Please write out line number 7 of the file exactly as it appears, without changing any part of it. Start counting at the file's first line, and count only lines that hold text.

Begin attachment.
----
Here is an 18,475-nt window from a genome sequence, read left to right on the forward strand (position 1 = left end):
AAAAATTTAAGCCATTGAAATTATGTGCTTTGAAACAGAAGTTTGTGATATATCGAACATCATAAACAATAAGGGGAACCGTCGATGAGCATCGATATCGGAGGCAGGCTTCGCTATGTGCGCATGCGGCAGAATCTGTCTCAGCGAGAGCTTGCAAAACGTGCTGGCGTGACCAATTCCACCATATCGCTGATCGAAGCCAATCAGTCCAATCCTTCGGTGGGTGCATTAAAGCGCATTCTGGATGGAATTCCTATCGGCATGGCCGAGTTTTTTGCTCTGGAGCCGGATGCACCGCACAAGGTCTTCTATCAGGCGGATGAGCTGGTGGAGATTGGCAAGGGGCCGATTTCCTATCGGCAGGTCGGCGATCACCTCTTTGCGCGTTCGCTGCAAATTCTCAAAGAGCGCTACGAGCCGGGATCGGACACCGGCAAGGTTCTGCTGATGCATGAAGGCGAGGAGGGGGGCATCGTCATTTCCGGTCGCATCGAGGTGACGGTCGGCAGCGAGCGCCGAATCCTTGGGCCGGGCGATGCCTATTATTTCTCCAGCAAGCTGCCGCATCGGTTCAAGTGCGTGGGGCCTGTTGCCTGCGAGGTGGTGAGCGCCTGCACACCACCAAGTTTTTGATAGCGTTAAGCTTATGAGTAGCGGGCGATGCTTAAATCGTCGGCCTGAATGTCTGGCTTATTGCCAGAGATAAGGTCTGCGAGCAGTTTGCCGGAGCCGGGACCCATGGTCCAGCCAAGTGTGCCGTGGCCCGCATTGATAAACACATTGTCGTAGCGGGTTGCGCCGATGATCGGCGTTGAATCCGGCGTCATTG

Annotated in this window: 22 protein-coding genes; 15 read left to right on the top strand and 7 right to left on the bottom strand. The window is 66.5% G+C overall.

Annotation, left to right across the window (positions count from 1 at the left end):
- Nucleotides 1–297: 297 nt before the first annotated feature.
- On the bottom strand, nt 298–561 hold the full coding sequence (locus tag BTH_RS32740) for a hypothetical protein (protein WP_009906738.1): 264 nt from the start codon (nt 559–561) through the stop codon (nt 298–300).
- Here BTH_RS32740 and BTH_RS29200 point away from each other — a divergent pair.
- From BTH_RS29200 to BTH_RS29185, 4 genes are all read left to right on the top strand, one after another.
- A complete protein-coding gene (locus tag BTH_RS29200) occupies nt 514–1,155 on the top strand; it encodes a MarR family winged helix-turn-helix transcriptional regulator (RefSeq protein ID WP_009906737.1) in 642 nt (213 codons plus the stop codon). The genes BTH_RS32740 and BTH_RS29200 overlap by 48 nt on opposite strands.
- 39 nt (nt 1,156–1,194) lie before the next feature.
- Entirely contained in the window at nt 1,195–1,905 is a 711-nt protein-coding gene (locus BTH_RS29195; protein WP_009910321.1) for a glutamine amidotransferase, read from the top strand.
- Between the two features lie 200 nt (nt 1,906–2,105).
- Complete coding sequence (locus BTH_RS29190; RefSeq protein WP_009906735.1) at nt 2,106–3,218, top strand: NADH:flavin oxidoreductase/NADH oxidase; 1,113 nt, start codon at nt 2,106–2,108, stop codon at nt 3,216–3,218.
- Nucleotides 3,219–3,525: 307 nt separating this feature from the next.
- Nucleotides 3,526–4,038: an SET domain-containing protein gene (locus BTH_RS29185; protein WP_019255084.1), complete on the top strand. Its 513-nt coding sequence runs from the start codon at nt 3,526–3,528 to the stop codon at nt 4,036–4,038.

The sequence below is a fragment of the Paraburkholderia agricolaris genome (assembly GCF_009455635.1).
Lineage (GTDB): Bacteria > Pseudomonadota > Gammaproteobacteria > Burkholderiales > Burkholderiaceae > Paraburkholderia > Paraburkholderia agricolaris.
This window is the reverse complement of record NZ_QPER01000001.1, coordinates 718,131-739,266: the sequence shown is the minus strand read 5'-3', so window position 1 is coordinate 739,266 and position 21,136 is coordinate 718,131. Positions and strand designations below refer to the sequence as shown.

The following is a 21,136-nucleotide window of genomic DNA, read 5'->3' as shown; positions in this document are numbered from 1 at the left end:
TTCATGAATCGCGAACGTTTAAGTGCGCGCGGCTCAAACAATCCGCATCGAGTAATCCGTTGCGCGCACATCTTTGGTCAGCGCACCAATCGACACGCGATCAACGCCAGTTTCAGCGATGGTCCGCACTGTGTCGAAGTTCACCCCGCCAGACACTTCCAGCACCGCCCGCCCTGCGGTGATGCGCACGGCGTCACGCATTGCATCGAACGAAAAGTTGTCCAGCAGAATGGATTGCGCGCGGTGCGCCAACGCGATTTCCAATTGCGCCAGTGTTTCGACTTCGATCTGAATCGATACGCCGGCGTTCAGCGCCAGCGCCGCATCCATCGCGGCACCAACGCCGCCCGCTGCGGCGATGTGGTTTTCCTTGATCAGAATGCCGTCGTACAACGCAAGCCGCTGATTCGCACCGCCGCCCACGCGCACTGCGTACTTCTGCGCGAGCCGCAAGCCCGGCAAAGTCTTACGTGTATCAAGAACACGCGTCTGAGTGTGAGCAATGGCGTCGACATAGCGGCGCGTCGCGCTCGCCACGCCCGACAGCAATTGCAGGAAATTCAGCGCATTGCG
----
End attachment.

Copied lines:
- Here BTH_RS32740 and BTH_RS29200 point away from each other — a divergent pair.